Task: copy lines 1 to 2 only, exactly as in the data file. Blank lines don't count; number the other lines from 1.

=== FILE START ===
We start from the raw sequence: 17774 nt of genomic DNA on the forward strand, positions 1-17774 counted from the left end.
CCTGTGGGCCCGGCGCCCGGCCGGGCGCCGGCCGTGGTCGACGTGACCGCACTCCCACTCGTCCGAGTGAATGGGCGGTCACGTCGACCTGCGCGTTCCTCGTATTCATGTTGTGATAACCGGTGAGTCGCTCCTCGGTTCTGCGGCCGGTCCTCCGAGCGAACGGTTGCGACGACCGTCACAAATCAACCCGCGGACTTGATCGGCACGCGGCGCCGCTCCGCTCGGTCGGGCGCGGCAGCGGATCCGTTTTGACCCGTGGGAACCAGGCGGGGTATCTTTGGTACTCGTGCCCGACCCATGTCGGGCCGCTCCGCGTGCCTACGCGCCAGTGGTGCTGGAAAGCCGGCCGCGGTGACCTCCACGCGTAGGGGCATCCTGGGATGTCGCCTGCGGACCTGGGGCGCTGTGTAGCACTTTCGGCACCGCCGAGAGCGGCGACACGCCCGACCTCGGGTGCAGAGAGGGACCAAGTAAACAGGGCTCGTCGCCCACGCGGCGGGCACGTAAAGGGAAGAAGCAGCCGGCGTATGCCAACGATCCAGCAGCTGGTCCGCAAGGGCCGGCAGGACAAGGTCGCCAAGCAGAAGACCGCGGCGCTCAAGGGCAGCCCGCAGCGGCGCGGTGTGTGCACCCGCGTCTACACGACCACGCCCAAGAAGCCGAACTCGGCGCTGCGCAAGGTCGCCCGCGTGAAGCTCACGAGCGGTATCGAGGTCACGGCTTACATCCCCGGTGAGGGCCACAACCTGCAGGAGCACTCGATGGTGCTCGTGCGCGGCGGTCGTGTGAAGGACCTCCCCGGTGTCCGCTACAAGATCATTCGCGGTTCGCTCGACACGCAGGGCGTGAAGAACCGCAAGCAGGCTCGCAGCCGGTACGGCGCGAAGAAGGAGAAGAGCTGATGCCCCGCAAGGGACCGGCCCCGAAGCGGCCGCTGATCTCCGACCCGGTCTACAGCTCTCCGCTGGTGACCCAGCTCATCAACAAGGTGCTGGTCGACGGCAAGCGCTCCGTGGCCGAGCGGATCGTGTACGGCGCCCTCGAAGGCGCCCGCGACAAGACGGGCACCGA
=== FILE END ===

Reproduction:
We start from the raw sequence: 17774 nt of genomic DNA on the forward strand, positions 1-17774 counted from the left end.
CCTGTGGGCCCGGCGCCCGGCCGGGCGCCGGCCGTGGTCGACGTGACCGCACTCCCACTCGTCCGAGTGAATGGGCGGTCACGTCGACCTGCGCGTTCCTCGTATTCATGTTGTGATAACCGGTGAGTCGCTCCTCGGTTCTGCGGCCGGTCCTCCGAGCGAACGGTTGCGACGACCGTCACAAATCAACCCGCGGACTTGATCGGCACGCGGCGCCGCTCCGCTCGGTCGGGCGCGGCAGCGGATCCGTTTTGACCCGTGGGAACCAGGCGGGGTATCTTTGGTACTCGTGCCCGACCCATGTCGGGCCGCTCCGCGTGCCTACGCGCCAGTGGTGCTGGAAAGCCGGCCGCGGTGACCTCCACGCGTAGGGGCATCCTGGGATGTCGCCTGCGGACCTGGGGCGCTGTGTAGCACTTTCGGCACCGCCGAGAGCGGCGACACGCCCGACCTCGGGTGCAGAGAGGGACCAAGTAAACAGGGCTCGTCGCCCACGCGGCGGGCACGTAAAGGGAAGAAGCAGCCGGCGTATGCCAACGATCCAGCAGCTGGTCCGCAAGGGCCGGCAGGACAAGGTCGCCAAGCAGAAGACCGCGGCGCTCAAGGGCAGCCCGCAGCGGCGCGGTGTGTGCACCCGCGTCTACACGACCACGCCCAAGAAGCCGAACTCGGCGCTGCGCAAGGTCGCCCGCGTGAAGCTCACGAGCGGTATCGAGGTCACGGCTTACATCCCCGGTGAGGGCCACAACCTGCAGGAGCACTCGATGGTGCTCGTGCGCGGCGGTCGTGTGAAGGACCTCCCCGGTGTCCGCTACAAGATCATTCGCGGTTCGCTCGACACGCAGGGCGTGAAGAACCGCAAGCAGGCTCGCAGCCGGTACGGCGCGAAGAAGGAGAAGAGCTGATGCCCCGCAAGGGACCGGCCCCGAAGCGGCCGCTGATCTCCGACCCGGTCTACAGCTCTCCGCTGGTGACCCAGCTCATCAACAAGGTGCTGGTCGACGGCAAGCGCTCCGTGGCCGAGCGGATCGTGTACGGCGCCCTCGAAGGCGCCCGCGACAAGACGGGCACCGA